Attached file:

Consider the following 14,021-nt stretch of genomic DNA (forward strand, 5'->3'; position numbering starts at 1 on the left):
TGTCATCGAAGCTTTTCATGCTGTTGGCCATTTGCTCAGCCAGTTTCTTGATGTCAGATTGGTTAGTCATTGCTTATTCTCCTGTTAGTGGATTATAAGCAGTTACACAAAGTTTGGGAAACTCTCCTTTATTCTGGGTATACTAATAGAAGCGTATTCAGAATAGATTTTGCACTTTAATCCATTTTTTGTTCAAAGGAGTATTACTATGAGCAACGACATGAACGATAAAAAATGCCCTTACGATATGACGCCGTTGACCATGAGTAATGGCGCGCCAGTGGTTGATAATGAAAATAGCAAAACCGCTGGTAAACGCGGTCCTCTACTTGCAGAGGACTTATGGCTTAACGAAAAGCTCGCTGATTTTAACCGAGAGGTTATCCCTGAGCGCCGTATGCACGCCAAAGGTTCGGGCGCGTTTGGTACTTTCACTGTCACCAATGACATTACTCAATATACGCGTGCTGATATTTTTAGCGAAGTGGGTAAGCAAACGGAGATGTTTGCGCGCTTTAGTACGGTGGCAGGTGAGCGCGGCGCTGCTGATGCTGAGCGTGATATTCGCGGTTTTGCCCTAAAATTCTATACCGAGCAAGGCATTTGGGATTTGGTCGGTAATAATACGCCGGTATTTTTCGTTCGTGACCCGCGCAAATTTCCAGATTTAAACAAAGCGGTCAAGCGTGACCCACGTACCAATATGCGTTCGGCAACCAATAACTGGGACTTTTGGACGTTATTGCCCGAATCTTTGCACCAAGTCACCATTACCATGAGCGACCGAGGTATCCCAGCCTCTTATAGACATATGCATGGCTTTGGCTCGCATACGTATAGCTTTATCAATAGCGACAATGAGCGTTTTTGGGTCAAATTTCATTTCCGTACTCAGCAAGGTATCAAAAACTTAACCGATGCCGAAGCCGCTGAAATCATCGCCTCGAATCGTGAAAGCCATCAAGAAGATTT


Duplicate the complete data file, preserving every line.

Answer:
Consider the following 14,021-nt stretch of genomic DNA (forward strand, 5'->3'; position numbering starts at 1 on the left):
TGTCATCGAAGCTTTTCATGCTGTTGGCCATTTGCTCAGCCAGTTTCTTGATGTCAGATTGGTTAGTCATTGCTTATTCTCCTGTTAGTGGATTATAAGCAGTTACACAAAGTTTGGGAAACTCTCCTTTATTCTGGGTATACTAATAGAAGCGTATTCAGAATAGATTTTGCACTTTAATCCATTTTTTGTTCAAAGGAGTATTACTATGAGCAACGACATGAACGATAAAAAATGCCCTTACGATATGACGCCGTTGACCATGAGTAATGGCGCGCCAGTGGTTGATAATGAAAATAGCAAAACCGCTGGTAAACGCGGTCCTCTACTTGCAGAGGACTTATGGCTTAACGAAAAGCTCGCTGATTTTAACCGAGAGGTTATCCCTGAGCGCCGTATGCACGCCAAAGGTTCGGGCGCGTTTGGTACTTTCACTGTCACCAATGACATTACTCAATATACGCGTGCTGATATTTTTAGCGAAGTGGGTAAGCAAACGGAGATGTTTGCGCGCTTTAGTACGGTGGCAGGTGAGCGCGGCGCTGCTGATGCTGAGCGTGATATTCGCGGTTTTGCCCTAAAATTCTATACCGAGCAAGGCATTTGGGATTTGGTCGGTAATAATACGCCGGTATTTTTCGTTCGTGACCCGCGCAAATTTCCAGATTTAAACAAAGCGGTCAAGCGTGACCCACGTACCAATATGCGTTCGGCAACCAATAACTGGGACTTTTGGACGTTATTGCCCGAATCTTTGCACCAAGTCACCATTACCATGAGCGACCGAGGTATCCCAGCCTCTTATAGACATATGCATGGCTTTGGCTCGCATACGTATAGCTTTATCAATAGCGACAATGAGCGTTTTTGGGTCAAATTTCATTTCCGTACTCAGCAAGGTATCAAAAACTTAACCGATGCCGAAGCCGCTGAAATCATCGCCTCGAATCGTGAAAGCCATCAAGAAGATTT